By Olga Bengård Hansen, Amabelia Rodrigues, Cesario Martins, Andreas Rieckmann, Christine Stabell Benn, Peter Aaby, Ane Bærent Fisker
Journal of Tropical Pediatrics. October 2019.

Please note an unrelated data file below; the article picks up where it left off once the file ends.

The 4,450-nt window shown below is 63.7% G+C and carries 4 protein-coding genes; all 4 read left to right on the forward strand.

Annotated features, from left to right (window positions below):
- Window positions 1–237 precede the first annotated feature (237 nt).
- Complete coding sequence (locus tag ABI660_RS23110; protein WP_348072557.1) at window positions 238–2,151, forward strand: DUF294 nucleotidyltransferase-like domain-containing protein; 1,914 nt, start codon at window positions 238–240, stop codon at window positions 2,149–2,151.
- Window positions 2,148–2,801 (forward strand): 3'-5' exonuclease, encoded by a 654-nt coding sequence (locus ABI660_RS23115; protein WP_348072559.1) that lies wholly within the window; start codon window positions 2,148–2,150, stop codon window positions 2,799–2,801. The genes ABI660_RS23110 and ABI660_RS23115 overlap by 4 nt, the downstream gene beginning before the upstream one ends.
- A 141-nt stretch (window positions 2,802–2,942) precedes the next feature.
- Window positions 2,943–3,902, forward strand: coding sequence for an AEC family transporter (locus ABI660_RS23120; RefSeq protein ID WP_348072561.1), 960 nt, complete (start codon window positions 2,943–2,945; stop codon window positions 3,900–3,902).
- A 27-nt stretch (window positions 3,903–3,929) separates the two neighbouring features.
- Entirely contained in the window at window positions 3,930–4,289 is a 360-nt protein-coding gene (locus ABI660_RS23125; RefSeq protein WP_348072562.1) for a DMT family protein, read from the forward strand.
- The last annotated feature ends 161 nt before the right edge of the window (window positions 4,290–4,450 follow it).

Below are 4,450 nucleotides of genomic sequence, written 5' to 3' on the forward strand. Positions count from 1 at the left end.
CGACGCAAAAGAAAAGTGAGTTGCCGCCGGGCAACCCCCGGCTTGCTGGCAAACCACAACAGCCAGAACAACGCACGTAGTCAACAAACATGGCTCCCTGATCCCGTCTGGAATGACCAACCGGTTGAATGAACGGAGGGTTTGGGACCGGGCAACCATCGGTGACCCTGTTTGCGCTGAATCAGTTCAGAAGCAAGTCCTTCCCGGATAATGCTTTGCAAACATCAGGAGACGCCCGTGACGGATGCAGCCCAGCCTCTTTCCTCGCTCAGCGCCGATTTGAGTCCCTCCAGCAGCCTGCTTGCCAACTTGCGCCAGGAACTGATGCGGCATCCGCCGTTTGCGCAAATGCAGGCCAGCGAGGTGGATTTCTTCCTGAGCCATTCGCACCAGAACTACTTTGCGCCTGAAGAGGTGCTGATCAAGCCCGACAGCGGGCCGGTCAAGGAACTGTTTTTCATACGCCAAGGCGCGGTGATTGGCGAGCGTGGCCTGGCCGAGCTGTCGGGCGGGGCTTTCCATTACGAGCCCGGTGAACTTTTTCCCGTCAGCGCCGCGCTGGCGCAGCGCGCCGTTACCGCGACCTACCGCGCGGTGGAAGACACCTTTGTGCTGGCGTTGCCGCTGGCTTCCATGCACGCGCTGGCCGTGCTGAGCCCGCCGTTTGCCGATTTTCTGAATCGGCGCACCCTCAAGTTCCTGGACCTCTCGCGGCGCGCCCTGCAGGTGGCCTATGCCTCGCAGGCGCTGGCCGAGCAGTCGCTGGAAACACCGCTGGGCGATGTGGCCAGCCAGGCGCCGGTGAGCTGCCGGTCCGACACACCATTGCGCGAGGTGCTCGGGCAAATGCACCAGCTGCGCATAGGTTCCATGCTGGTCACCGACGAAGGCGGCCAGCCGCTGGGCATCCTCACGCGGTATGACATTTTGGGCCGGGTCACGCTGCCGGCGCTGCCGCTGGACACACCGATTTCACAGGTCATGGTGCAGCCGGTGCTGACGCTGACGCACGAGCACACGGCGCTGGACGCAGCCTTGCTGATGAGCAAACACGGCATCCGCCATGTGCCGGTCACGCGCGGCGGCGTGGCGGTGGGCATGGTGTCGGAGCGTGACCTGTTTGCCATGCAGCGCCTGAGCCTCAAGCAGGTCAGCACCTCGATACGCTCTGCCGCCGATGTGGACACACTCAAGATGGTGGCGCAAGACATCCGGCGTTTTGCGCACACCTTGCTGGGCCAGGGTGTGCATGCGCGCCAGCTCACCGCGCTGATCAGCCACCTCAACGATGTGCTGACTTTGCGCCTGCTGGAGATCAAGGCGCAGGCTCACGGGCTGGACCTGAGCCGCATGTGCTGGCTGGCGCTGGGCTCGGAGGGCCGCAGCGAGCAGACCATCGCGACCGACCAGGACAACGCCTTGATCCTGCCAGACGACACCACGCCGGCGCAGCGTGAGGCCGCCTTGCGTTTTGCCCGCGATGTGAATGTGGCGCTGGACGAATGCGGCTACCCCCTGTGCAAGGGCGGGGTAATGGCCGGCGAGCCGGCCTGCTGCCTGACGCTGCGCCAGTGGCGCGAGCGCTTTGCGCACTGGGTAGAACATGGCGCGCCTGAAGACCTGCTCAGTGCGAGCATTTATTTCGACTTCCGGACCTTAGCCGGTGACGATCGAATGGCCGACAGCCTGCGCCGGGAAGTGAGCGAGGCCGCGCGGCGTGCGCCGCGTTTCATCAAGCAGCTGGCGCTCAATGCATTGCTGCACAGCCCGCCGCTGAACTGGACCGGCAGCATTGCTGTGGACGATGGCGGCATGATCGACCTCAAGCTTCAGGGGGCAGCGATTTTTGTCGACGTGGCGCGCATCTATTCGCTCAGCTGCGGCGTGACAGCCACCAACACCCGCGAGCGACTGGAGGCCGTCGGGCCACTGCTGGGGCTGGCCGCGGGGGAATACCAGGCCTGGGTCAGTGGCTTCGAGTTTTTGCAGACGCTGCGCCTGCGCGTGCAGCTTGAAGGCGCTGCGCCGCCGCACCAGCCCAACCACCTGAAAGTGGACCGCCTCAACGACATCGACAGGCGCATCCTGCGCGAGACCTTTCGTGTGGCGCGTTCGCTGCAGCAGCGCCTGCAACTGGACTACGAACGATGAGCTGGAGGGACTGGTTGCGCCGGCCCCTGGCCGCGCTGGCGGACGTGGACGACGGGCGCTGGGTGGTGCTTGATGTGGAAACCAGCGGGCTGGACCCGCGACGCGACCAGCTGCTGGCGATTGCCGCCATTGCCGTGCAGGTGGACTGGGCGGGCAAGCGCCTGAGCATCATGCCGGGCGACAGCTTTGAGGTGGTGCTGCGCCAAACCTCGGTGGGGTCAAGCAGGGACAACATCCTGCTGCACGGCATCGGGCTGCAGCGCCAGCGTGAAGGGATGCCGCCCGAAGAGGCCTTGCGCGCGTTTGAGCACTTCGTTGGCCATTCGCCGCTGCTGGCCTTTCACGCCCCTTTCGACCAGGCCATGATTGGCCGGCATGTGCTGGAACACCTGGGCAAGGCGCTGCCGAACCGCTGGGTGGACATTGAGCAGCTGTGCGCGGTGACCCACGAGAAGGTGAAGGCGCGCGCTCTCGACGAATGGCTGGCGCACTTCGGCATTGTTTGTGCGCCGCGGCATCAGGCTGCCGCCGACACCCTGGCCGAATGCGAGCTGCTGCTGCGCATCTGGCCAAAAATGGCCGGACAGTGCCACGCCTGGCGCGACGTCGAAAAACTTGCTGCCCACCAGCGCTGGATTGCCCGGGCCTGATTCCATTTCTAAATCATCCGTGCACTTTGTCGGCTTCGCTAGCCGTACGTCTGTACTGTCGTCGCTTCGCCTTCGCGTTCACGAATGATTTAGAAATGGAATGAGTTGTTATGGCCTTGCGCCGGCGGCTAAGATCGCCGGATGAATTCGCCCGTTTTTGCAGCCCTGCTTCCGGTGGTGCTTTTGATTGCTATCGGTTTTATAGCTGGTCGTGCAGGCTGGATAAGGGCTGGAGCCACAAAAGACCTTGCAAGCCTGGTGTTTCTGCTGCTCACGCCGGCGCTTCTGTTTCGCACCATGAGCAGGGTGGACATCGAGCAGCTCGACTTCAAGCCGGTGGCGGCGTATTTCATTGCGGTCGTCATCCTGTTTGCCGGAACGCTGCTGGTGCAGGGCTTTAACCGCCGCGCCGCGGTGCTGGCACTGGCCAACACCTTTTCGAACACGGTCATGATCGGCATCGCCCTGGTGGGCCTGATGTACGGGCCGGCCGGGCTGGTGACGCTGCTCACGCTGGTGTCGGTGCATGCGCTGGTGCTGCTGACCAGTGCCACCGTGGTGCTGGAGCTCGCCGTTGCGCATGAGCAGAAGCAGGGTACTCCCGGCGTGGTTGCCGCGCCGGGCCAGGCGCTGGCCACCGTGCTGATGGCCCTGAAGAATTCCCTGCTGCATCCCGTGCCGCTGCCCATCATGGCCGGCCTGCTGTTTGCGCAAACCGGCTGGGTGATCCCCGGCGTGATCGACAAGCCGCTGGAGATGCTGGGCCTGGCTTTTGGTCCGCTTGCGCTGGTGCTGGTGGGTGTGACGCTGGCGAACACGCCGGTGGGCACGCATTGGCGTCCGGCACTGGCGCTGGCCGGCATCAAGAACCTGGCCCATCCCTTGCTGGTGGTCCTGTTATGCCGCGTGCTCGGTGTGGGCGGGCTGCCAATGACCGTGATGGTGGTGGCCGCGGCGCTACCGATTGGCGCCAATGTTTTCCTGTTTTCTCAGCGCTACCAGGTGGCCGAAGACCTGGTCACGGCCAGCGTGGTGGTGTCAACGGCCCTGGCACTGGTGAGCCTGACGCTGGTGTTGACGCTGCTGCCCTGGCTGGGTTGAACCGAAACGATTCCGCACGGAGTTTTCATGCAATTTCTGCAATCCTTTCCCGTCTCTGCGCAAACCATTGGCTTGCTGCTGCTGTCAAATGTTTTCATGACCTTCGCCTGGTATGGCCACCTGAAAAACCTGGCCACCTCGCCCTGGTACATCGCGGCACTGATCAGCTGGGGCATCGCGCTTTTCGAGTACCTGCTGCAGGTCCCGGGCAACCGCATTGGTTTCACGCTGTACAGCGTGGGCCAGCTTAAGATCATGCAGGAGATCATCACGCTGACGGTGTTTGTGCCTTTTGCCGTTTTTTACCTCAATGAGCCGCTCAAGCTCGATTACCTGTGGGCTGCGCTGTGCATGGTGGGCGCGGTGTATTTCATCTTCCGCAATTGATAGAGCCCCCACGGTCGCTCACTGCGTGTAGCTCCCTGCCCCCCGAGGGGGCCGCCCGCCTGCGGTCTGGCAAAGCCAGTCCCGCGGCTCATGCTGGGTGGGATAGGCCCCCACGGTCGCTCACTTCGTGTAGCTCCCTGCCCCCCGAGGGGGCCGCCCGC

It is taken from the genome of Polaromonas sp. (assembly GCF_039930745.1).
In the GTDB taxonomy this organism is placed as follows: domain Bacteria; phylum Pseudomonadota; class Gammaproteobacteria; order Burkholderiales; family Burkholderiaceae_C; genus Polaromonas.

In addition to vaccines’ specific effects, vaccines may have non-specific effects (NSEs) altering the susceptibility to unrelated infections. Non-live vaccines have been associated with negative NSEs. In 2010, a campaign with the non-live H1N1-influenza vaccine targeted children 6–59 months in Guinea-Bissau. Bandim Health Project runs a health and demographic surveillance system site in Guinea-Bissau. Using a Cox proportional hazards model, we compared all-cause consultation rates after vs. before the campaign, stratified by participation status. Among 10 290 children eligible for the campaign, 60% had participated, 18% had not and for 22% no information was obtained. After the H1N1 campaign, the consultation rates tended to decline less for participants [HR = 0.80 (95% confidence interval, CI: 0.75; 0.85)] than for non-participants [HR = 0.68 (95% CI: 0.58; 0.79)], p = 0.06 for same effect. The decline in the vaccinated group may have been smaller than the decline in the non-vaccinated group consistent with H1N1-vaccine increasing susceptibility to unrelated infections.
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